DIVERSITY OF DEVELOPMENT ON 3RD ST

Diversity of Development on 3rd Street

These days downtown Baton Rouge is much more than a “field of dreams.” New retailers and developments along Third Street are bringing more residents downtown than ever before-fulfilling a long-term vision for the city’s center that’s been in the works for more than two decades.

Featuring many of the city’s best restaurants, music venues, and bars, Third Street is already thriving with nightlife and entertainment options. But new investments in residential developments and essential services, such as a grocery store and a pharmacy, are helping to make downtown more livable. Click to view a map illustrating the dynamic tenant mix of Third Street.

“This is a game-changer,” said Davis Rhorer, executive director of the Downtown Development District referring to the $22 million redevelopment of the Commerce Building on Third Street, which is expected to bring more than 100 new residents downtown.

After sitting vacant for three years, the eight-story 180,000-square-foot black building on the corner of Third and Laurel is getting a major facelift. And when it is complete, the Commerce Building will feature 92 residential loft-style apartments and 15,000 sq. ft of retail space on the ground floor and the rooftop.

“We’ll have one and two bedroom apartments with different layouts and square footage options at several different price points,” said Michael Lang, the project’s development manager and partner.

“The goal is to have a variety of desirable spaces that are attractive and affordable for young professionals.”

Developers are also hoping to bring two appealing commercial tenants to the building. Lang said the 5,000 sq. ft. of retail space on the rooftop, which features panoramic views of the Mississippi River, would be perfect for a design driven restaurant concept. Meanwhile, a grocery store is at the top of the “wish list” for the 7,500 sq. ft. ground floor space.

“We are pursuing a retailer that is service based to meet the growing needs of our tenants and the broader downtown community,” Lang said. “Ideally we’d love a grocer that could offer daily lunch specials and a selection of essential grocery items.”

Lang said, TJ Iarocci, who purchased the building for $1.3 million on behalf of a New Orleans-based group of private investors, had been looking for an investment opportunity in downtown Baton Rouge for a while.

“Lots of other things are already happening downtown,” Lang said. “There are so many new restaurants, shops and lots of other smaller residential developments. All of that set the stage for this large-scale residential development. There’s been a strong demand for some time; we’ve just been waiting for the right opportunity.”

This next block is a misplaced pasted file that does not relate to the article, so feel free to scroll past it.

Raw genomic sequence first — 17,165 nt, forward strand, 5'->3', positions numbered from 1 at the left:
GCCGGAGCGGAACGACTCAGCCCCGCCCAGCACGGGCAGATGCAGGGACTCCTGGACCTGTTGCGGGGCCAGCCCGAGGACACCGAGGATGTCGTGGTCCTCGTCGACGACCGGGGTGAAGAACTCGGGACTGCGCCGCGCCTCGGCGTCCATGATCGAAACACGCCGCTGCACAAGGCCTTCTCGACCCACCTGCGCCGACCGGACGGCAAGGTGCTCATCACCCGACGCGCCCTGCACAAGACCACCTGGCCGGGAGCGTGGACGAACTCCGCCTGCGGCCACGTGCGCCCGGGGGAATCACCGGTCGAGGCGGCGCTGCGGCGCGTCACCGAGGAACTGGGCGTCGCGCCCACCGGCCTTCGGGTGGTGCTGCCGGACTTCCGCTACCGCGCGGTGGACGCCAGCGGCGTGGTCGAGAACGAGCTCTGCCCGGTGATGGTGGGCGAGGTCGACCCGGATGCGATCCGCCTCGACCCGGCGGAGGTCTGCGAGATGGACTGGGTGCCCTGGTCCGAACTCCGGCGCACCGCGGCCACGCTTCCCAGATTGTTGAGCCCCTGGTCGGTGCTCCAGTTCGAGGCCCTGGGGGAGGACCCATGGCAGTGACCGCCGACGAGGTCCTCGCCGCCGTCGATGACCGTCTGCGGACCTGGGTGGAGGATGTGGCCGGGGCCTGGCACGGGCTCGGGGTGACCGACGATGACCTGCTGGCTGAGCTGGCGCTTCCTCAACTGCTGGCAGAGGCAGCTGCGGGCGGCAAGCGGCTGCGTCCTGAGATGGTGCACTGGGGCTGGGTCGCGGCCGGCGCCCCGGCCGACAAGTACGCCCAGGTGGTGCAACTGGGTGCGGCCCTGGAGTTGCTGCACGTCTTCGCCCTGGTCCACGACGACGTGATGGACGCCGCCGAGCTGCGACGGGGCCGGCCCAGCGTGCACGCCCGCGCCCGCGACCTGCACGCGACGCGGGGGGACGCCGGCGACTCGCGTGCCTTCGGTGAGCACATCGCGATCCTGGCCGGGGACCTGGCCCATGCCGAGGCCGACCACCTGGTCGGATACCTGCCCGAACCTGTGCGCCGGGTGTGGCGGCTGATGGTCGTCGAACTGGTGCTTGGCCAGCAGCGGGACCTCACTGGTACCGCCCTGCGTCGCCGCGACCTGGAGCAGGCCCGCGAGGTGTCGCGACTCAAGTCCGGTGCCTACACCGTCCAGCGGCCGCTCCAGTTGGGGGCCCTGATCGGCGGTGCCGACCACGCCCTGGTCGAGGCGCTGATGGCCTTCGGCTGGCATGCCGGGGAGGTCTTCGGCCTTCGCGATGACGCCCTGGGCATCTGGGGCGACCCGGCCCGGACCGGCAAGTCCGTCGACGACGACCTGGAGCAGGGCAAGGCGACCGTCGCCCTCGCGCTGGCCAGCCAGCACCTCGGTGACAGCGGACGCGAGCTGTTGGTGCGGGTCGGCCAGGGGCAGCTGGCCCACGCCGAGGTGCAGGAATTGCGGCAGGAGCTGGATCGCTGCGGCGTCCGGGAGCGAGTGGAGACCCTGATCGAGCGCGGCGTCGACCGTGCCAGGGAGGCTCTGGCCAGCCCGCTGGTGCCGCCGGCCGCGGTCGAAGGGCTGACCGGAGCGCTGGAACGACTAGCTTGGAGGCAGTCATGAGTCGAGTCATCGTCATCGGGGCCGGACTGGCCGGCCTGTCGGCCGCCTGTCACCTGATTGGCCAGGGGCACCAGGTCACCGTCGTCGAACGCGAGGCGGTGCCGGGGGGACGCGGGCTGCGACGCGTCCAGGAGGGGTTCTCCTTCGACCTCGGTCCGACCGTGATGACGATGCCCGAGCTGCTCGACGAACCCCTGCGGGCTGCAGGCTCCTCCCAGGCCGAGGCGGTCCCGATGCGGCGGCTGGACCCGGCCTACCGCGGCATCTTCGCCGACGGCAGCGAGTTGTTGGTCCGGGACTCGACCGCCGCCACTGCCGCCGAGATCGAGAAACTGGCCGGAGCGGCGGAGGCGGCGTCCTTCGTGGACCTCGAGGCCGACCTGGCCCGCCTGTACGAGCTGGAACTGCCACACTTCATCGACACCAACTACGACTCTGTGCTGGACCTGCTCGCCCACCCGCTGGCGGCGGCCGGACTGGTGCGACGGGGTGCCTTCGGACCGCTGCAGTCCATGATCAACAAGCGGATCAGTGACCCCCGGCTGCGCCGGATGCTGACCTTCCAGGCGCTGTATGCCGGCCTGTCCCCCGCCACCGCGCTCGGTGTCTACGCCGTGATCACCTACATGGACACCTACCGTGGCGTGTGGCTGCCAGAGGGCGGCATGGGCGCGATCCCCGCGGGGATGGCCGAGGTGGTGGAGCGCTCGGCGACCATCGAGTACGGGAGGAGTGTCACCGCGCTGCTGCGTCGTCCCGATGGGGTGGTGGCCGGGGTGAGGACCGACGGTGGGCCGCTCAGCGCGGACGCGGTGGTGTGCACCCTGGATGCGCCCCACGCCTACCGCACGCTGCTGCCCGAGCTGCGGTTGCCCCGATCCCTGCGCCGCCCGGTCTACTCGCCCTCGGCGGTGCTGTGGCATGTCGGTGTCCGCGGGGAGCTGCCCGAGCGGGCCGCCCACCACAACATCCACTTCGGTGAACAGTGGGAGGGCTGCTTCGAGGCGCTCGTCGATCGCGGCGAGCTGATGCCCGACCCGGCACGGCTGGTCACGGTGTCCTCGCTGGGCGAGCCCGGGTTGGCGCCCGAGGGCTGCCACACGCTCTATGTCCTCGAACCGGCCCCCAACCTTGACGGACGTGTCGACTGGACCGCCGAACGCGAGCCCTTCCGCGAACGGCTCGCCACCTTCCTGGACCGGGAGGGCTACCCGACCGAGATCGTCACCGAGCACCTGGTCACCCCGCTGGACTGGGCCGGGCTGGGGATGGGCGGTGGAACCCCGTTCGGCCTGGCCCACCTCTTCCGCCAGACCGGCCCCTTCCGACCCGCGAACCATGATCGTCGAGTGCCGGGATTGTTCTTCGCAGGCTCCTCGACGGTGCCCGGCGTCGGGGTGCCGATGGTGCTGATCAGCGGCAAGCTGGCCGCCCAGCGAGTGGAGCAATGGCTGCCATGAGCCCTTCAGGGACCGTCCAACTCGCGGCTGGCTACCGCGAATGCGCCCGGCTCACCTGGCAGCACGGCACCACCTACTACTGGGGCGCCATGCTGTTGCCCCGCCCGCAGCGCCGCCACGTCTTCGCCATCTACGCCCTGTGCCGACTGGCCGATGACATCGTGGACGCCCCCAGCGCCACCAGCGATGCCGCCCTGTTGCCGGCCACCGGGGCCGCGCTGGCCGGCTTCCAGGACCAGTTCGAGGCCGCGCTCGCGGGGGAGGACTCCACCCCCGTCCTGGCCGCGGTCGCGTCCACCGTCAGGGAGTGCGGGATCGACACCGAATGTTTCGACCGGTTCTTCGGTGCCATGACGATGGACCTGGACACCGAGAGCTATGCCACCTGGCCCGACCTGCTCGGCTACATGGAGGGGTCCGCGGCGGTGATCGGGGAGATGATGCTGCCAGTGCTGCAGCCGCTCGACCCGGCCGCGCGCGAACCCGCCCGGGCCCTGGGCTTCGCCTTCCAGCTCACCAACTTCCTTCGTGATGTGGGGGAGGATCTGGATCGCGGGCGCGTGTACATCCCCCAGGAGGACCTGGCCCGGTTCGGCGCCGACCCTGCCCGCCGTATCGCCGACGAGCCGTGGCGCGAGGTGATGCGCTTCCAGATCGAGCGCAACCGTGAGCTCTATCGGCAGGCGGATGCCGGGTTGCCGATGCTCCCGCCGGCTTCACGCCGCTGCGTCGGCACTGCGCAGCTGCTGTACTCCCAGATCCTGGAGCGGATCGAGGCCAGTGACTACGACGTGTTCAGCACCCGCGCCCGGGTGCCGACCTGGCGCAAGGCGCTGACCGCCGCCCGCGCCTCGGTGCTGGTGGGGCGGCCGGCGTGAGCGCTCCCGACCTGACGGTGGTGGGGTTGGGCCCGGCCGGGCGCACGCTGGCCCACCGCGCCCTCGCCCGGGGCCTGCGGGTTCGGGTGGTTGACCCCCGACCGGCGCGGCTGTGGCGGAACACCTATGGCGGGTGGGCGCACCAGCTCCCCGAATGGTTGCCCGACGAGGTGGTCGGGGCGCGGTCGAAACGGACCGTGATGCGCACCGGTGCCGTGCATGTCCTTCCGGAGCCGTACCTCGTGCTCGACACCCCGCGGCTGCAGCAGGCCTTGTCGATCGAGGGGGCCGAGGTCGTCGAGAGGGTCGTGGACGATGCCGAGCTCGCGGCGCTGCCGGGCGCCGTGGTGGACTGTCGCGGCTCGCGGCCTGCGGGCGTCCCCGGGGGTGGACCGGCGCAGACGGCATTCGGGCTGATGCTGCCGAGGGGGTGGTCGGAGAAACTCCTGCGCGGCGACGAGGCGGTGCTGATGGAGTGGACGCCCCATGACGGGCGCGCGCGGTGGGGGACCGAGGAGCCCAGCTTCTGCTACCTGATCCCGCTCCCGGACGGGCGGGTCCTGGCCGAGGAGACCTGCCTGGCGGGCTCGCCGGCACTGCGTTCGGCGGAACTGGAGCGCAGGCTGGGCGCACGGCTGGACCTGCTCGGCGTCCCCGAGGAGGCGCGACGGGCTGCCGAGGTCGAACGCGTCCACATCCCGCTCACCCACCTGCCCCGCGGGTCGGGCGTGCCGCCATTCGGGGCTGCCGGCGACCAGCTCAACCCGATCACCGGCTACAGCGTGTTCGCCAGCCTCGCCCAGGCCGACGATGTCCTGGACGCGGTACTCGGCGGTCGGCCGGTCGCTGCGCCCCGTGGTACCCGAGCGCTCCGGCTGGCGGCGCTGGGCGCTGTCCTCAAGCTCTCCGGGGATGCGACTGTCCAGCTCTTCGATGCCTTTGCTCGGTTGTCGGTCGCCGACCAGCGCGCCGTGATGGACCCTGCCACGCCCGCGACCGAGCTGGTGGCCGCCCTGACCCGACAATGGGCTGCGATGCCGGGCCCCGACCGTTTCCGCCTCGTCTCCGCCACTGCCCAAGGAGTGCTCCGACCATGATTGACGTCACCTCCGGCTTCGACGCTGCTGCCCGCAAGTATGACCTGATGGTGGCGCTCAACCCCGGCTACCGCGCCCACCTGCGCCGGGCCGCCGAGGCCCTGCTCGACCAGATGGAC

Lang said construction will begin later this year and the building is set to open in 2014. Potential retailers and residents interested in pre-leasing information should visit thecommercebldg.com to sign up for email updates.

Making groceries

If the Commerce Building can snag a local grocer, it will be another welcome addition to the neighborhood. Amenities can currently be accessed from Capitol Grocery, Catfish Town Chevron, and Capital Corner Market, but with the much anticipated opening of the new Downtown Grocery on the corner of Third Street and Florida Boulevard in April, downtown living is becoming much more convenient and practical for residents.

Owners Michael Matroodnejad and Mutaz Abusada, who also own Summit Grocery in Denham Springs, are excited about their new downtown location.

“We think it is one of the fastest growing parts of Baton Rouge, and that’s why we want to be down there,” Matroodnejad said. “When we started considering plans to open our second location, we looked at Gonzales, Juban Road in Denham springs and Highland Road. Ultimately we decided to go downtown because we see so much potential and so much interest.”

Indeed, there is significant interest. A survey conducted by the DDD last year of more than 1,000 people who live and work in the downtown area found overwhelming support for a neighborhood grocery.

Matroodnejad is hoping to tap into that strong demand by offering more than 2,000 products in the store including fresh baked goods and fruits and vegetables from local farmers’ markets.

“This is not a convenience store,” Matroodnejad stressed. “This is a grocery store. We’ll have all the essentials, from canned goods, to toothbrushes, to wine and barbecue sauce. We’ll have it all.”

The Downtown Grocery will also feature a huge selection of Community Coffee, and Matroodnejad says they are working with lots of other Baton Rouge-based vendors to offer as many local products as possible.

Going local